OPINION
November 23, 2002
When Elizabeth G. Hill, the Legislature's nonpartisan fiscal advisor, puts headlines like "Huge Problem Looming" in her 2003 fiscal outlook, California's elected officials had better perk up their ears. Hill, a master of understatement, adds that "this year [2003] will be much harder than the last." The 2002 struggle to paste over a $24-billion deficit was the longest and one of the meanest in state history.
ENTERTAINMENT
June 5, 2013 | By Richard Verrier
The hit series "Teen Wolf" is a top-ranked cable show among young viewers. It also ranks at the top of the list when it comes to receiving California film tax breaks. On Tuesday, the MTV series was approved for an estimated $11-million tax credit for its fourth season -- by far the highest among 31 projects that won a piece of the $100 million the state awards annually to film and TV projects, state records reviewed by the Los Angeles Times show. TV shows are eligible to receive a tax credit equivalent to 20% of qualified production costs.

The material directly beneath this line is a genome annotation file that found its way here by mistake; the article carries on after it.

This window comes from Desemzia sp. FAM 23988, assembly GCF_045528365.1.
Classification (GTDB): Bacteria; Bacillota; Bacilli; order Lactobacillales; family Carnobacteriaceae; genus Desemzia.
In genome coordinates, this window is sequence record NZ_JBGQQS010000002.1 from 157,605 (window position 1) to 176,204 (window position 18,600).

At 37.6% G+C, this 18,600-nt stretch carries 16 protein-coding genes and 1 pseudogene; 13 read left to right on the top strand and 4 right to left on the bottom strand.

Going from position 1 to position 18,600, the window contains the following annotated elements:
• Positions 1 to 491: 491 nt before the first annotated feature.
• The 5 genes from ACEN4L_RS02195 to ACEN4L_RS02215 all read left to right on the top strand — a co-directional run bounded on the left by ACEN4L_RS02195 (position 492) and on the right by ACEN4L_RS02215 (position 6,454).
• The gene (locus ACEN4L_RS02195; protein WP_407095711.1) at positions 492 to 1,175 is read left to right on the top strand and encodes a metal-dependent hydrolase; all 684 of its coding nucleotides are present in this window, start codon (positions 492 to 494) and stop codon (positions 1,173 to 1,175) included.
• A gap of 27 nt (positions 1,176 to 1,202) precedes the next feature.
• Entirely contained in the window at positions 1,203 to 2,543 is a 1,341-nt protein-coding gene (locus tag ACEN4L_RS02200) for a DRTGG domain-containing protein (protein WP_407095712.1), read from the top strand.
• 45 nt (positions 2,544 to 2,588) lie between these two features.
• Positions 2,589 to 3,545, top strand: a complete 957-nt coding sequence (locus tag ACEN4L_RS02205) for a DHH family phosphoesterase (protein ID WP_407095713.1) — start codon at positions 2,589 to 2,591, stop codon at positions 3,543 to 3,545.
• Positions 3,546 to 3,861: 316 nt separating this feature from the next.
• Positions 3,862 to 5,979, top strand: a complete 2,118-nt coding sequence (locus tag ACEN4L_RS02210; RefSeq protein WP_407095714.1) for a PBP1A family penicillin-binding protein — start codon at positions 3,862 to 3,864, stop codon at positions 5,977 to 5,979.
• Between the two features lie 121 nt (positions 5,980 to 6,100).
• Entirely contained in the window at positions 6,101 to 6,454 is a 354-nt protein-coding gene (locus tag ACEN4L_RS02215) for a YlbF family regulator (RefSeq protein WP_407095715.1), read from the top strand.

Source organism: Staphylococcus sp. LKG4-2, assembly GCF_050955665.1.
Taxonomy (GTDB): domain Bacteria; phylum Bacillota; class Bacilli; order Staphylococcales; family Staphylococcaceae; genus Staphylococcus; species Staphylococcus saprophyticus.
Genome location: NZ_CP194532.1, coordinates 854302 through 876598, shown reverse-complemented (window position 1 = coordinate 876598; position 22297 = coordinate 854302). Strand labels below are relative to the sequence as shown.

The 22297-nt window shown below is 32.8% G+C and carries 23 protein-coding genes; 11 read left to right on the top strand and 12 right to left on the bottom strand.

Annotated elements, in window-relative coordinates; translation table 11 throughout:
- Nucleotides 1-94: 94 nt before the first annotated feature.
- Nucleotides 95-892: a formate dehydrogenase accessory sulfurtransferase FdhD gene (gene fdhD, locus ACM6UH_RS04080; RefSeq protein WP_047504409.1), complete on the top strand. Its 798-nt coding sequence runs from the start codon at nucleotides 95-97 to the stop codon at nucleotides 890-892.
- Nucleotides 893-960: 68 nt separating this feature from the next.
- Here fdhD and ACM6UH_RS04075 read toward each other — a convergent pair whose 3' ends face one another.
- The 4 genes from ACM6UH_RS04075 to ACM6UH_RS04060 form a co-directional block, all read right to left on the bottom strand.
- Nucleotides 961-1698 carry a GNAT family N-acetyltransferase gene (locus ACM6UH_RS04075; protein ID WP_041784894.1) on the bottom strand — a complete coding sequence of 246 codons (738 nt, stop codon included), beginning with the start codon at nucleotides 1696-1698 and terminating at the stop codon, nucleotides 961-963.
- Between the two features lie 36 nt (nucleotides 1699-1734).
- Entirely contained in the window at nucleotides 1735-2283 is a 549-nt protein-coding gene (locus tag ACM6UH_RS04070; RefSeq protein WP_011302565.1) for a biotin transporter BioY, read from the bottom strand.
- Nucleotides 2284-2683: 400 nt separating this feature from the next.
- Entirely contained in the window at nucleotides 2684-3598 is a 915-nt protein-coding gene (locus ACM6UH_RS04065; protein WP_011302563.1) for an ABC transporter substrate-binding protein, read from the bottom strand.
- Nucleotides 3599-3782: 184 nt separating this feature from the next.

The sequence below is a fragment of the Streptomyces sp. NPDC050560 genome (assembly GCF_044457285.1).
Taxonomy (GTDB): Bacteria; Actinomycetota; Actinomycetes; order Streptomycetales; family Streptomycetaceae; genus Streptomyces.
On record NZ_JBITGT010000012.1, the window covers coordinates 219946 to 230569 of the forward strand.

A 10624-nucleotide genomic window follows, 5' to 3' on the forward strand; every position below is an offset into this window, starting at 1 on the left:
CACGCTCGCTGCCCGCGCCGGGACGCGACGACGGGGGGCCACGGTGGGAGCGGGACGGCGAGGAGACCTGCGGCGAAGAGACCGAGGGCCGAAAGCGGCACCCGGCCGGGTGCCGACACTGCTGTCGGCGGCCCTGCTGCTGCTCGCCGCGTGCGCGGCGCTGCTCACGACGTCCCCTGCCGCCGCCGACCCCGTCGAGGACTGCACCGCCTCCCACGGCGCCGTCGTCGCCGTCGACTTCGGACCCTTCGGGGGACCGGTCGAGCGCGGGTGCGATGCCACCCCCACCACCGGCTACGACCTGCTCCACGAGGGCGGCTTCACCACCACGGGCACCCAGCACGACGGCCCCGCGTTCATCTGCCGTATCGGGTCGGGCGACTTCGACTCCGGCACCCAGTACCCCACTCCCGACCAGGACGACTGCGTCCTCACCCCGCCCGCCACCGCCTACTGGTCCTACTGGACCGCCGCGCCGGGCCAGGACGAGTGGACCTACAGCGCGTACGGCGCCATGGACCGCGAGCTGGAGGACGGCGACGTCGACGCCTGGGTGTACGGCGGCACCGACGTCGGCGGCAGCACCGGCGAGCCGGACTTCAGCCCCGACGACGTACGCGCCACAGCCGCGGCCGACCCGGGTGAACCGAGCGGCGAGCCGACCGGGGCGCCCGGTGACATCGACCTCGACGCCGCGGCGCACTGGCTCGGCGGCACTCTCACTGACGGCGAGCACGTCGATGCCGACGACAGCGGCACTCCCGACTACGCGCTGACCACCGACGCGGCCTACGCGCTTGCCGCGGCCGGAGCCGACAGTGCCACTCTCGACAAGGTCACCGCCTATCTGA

OPINION
May 29, 2013 | By The Times editorial board
Temptation, thy name is Mac Taylor. Days after Gov. Jerry Brown urged lawmakers to spend conservatively in light of the fragile state economy, Taylor, the head of the Legislative Analyst's Office, estimated that the state's tax revenues would be $3.2 billion higher than Brown predicted. Now lawmakers are debating how much of that money to spend in the fiscal year that begins July 1. We share their desire to undo some of the penny-wise, pound-foolish cuts made in recent years.